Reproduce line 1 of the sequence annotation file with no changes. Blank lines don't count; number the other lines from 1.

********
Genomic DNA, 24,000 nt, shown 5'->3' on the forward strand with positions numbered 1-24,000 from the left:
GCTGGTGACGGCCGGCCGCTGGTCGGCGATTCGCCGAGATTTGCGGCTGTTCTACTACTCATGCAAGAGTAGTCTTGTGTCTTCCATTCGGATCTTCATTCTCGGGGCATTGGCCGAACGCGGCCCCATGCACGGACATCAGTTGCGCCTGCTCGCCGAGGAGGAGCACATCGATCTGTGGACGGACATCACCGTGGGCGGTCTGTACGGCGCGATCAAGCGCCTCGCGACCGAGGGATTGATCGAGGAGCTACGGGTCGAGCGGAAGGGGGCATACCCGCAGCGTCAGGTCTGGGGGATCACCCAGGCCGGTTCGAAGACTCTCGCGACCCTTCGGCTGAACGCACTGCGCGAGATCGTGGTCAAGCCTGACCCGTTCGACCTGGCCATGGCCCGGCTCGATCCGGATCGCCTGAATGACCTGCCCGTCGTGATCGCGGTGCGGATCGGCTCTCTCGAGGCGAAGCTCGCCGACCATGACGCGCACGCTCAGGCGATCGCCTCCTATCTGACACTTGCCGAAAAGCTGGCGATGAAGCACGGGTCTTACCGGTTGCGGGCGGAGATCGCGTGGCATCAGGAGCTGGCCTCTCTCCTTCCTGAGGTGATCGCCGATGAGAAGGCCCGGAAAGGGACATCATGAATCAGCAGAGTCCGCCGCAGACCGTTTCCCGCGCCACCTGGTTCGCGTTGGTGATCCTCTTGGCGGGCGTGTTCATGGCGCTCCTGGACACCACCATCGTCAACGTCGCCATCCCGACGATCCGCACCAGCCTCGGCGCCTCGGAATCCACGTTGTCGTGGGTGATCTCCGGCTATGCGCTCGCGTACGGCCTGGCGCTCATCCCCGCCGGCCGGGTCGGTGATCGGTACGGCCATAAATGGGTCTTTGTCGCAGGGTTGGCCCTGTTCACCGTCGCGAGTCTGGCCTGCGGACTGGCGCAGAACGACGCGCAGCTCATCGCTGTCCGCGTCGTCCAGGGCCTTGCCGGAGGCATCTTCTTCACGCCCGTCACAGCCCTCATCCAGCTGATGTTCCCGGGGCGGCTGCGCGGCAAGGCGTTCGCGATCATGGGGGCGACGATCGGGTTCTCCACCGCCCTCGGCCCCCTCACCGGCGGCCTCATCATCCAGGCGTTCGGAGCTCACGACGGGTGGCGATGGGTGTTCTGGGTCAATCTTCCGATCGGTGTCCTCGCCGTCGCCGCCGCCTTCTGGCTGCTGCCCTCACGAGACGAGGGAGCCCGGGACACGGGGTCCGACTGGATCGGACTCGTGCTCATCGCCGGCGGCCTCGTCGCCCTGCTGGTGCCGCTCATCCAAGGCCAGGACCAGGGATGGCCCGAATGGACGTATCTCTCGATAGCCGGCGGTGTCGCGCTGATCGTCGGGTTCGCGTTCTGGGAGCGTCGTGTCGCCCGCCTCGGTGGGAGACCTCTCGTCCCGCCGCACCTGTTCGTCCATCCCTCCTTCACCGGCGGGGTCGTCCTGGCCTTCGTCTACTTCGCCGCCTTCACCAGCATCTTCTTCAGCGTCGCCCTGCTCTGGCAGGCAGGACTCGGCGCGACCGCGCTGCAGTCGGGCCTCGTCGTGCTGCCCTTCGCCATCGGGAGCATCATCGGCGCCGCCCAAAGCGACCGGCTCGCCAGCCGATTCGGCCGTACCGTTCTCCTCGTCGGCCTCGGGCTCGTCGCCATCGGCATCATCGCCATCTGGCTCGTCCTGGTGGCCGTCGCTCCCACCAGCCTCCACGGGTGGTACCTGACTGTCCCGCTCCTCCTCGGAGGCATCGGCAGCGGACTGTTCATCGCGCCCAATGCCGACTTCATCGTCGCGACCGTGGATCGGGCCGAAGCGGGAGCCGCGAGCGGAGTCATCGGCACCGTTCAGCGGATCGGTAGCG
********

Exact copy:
Genomic DNA, 24,000 nt, shown 5'->3' on the forward strand with positions numbered 1-24,000 from the left: